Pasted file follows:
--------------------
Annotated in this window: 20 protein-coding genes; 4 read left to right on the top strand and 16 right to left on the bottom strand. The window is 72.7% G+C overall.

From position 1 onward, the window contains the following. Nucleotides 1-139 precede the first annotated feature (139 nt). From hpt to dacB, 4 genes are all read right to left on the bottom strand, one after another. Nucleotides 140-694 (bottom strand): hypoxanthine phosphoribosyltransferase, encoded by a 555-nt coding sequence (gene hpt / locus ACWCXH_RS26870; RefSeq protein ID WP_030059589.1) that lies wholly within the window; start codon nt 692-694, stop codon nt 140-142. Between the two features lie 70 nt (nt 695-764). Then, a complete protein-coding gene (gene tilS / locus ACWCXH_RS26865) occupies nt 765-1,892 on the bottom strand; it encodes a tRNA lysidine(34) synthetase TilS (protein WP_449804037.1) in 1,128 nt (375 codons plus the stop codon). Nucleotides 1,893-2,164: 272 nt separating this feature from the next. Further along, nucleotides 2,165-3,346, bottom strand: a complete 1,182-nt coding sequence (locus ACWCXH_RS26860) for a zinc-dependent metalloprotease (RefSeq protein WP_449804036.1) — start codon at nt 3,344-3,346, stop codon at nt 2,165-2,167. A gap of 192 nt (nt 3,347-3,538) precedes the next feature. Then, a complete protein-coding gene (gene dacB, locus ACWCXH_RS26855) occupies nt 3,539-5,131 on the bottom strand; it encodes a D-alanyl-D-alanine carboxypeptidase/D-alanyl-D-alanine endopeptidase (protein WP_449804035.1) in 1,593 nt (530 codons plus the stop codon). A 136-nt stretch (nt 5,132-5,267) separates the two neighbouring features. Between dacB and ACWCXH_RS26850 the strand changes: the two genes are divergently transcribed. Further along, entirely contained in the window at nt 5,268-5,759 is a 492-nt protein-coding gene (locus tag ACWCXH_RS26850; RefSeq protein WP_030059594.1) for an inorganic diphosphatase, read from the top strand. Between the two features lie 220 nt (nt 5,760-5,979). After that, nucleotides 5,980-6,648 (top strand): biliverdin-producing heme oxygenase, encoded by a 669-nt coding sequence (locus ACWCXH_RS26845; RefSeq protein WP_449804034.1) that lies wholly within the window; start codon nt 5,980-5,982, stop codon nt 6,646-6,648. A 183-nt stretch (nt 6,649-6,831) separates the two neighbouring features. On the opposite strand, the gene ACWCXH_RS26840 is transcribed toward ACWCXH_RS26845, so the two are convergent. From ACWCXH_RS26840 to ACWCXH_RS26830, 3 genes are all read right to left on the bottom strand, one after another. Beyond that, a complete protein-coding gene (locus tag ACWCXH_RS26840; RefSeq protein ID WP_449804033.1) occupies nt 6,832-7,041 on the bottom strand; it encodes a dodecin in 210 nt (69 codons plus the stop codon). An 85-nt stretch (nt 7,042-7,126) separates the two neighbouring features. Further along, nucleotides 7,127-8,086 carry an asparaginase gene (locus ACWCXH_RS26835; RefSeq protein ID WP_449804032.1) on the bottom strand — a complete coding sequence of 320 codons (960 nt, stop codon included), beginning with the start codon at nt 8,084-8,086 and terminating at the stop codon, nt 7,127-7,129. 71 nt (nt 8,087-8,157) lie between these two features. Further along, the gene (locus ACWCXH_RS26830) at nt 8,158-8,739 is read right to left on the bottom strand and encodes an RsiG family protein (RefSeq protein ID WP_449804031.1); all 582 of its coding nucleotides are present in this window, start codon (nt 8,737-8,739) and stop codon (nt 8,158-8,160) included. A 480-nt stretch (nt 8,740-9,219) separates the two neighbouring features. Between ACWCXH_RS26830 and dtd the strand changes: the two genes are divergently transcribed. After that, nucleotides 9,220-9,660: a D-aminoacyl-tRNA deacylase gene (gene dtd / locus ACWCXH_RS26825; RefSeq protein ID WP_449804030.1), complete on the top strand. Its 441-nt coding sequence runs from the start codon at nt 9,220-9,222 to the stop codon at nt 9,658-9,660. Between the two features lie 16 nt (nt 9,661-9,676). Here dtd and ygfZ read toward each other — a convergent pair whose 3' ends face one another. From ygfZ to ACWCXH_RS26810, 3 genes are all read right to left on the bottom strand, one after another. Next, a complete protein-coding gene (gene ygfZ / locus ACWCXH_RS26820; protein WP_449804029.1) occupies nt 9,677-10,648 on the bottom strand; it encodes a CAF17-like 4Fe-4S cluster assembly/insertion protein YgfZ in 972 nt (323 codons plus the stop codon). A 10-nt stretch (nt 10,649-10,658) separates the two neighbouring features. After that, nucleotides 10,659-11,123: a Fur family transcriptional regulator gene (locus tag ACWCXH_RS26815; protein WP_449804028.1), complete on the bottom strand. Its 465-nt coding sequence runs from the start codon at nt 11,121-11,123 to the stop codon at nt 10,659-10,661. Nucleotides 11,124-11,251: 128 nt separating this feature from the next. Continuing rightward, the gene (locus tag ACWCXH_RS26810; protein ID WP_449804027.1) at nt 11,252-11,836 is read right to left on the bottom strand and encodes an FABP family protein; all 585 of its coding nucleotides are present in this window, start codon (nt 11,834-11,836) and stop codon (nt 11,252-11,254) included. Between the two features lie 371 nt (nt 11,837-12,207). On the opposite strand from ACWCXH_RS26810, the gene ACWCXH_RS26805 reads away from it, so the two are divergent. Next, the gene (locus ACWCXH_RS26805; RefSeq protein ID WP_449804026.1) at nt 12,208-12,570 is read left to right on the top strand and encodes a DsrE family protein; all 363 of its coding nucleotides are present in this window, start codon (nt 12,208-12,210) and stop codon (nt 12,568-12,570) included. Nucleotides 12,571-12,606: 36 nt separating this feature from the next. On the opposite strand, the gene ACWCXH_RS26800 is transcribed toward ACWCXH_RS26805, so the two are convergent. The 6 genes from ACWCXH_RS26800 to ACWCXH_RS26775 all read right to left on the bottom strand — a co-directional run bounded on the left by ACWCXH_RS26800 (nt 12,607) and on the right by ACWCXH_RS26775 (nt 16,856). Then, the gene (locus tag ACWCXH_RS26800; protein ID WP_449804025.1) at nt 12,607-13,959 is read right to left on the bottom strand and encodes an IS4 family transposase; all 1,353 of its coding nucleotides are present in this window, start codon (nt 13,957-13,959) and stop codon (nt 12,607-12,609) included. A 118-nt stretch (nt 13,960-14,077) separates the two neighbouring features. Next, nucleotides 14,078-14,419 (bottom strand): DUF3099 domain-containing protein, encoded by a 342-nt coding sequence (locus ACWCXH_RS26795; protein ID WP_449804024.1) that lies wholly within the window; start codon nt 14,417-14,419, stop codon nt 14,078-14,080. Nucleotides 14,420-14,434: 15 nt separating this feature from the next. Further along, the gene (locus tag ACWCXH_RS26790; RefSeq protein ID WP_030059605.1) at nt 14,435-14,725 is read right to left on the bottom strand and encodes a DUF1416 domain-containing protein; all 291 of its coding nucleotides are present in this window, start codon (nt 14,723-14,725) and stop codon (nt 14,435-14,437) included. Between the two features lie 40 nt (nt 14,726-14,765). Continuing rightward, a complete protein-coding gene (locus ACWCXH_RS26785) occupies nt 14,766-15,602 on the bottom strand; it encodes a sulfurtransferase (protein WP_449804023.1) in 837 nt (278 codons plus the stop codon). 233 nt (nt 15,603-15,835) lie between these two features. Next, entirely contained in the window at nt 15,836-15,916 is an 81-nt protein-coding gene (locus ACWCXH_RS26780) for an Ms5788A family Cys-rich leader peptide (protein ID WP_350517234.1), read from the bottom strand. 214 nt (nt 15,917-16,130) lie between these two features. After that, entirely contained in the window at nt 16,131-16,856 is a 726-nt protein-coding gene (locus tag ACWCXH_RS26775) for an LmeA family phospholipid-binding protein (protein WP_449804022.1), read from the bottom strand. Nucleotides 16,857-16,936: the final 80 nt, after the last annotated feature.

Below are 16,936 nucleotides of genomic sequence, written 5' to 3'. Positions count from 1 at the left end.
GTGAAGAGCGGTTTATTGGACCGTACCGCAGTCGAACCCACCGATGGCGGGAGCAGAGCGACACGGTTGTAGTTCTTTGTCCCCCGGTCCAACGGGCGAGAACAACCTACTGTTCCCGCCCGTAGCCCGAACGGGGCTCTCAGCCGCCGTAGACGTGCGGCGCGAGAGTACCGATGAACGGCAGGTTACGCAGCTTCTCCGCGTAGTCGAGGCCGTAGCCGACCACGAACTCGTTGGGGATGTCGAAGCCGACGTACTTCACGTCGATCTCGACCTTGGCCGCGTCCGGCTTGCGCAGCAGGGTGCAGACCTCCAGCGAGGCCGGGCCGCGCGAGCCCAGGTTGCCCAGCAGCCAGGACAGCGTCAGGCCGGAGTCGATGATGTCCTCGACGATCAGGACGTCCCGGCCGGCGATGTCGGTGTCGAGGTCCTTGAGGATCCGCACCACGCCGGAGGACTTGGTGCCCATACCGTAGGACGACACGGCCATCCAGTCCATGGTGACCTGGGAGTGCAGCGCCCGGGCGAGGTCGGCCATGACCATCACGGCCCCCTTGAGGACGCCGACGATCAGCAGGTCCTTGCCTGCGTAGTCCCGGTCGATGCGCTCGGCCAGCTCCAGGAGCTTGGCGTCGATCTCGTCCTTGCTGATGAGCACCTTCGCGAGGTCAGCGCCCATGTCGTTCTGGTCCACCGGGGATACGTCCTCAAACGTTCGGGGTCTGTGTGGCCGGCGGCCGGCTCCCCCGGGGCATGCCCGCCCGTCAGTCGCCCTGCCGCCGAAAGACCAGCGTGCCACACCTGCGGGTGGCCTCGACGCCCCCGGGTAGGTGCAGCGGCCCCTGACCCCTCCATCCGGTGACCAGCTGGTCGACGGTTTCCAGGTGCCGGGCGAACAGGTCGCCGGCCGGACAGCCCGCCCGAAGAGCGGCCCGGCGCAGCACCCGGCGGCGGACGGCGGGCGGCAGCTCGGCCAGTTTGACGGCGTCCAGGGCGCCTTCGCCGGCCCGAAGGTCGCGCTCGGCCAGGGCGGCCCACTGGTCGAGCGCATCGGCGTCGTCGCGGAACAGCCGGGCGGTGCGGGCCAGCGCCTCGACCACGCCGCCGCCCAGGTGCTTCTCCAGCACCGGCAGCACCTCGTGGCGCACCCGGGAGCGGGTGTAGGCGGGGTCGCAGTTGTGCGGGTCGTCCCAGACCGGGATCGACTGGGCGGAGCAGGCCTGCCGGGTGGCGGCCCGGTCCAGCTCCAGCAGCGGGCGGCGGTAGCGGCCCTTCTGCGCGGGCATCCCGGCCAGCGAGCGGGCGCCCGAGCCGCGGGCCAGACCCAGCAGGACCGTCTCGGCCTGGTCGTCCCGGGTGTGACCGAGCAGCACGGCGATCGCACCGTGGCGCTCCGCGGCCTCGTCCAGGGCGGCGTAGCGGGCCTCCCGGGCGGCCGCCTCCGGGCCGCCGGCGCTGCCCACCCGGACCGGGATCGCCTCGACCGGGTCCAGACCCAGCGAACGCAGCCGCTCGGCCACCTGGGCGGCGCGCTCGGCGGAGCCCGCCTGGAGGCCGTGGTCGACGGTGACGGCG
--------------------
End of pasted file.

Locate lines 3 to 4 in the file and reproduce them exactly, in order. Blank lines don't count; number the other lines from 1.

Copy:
Below are 16,936 nucleotides of genomic sequence, written 5' to 3'. Positions count from 1 at the left end.
GTGAAGAGCGGTTTATTGGACCGTACCGCAGTCGAACCCACCGATGGCGGGAGCAGAGCGACACGGTTGTAGTTCTTTGTCCCCCGGTCCAACGGGCGAGAACAACCTACTGTTCCCGCCCGTAGCCCGAACGGGGCTCTCAGCCGCCGTAGACGTGCGGCGCGAGAGTACCGATGAACGGCAGGTTACGCAGCTTCTCCGCGTAGTCGAGGCCGTAGCCGACCACGAACTCGTTGGGGATGTCGAAGCCGACGTACTTCACGTCGATCTCGACCTTGGCCGCGTCCGGCTTGCGCAGCAGGGTGCAGACCTCCAGCGAGGCCGGGCCGCGCGAGCCCAGGTTGCCCAGCAGCCAGGACAGCGTCAGGCCGGAGTCGATGATGTCCTCGACGATCAGGACGTCCCGGCCGGCGATGTCGGTGTCGAGGTCCTTGAGGATCCGCACCACGCCGGAGGACTTGGTGCCCATACCGTAGGACGACACGGCCATCCAGTCCATGGTGACCTGGGAGTGCAGCGCCCGGGCGAGGTCGGCCATGACCATCACGGCCCCCTTGAGGACGCCGACGATCAGCAGGTCCTTGCCTGCGTAGTCCCGGTCGATGCGCTCGGCCAGCTCCAGGAGCTTGGCGTCGATCTCGTCCTTGCTGATGAGCACCTTCGCGAGGTCAGCGCCCATGTCGTTCTGGTCCACCGGGGATACGTCCTCAAACGTTCGGGGTCTGTGTGGCCGGCGGCCGGCTCCCCCGGGGCATGCCCGCCCGTCAGTCGCCCTGCCGCCGAAAGACCAGCGTGCCACACCTGCGGGTGGCCTCGACGCCCCCGGGTAGGTGCAGCGGCCCCTGACCCCTCCATCCGGTGACCAGCTGGTCGACGGTTTCCAGGTGCCGGGCGAACAGGTCGCCGGCCGGACAGCCCGCCCGAAGAGCGGCCCGGCGCAGCACCCGGCGGCGGACGGCGGGCGGCAGCTCGGCCAGTTTGACGGCGTCCAGGGCGCCTTCGCCGGCCCGAAGGTCGCGCTCGGCCAGGGCGGCCCACTGGTCGAGCGCATCGGCGTCGTCGCGGAACAGCCGGGCGGTGCGGGCCAGCGCCTCGACCACGCCGCCGCCCAGGTGCTTCTCCAGCACCGGCAGCACCTCGTGGCGCACCCGGGAGCGGGTGTAGGCGGGGTCGCAGTTGTGCGGGTCGTCCCAGACCGGGATCGACTGGGCGGAGCAGGCCTGCCGGGTGGCGGCCCGGTCCAGCTCCAGCAGCGGGCGGCGGTAGCGGCCCTTCTGCGCGGGCATCCCGGCCAGCGAGCGGGCGCCCGAGCCGCGGGCCAGACCCAGCAGGACCGTCTCGGCCTGGTCGTCCCGGGTGTGACCGAGCAGCACGGCGATCGCACCGTGGCGCTCCGCGGCCTCGTCCAGGGCGGCGTAGCGGGCCTCCCGGGCGGCCGCCTCCGGGCCGCCGGCGCTGCCCACCCGGACCGGGATCGCCTCGACCGGGTCCAGACCCAGCGAACGCAGCCGCTCGGCCACCTGGGCGGCGCGCTCGGCGGAGCCCGCCTGGAGGCCGTGGTCGACGGTGACGGCG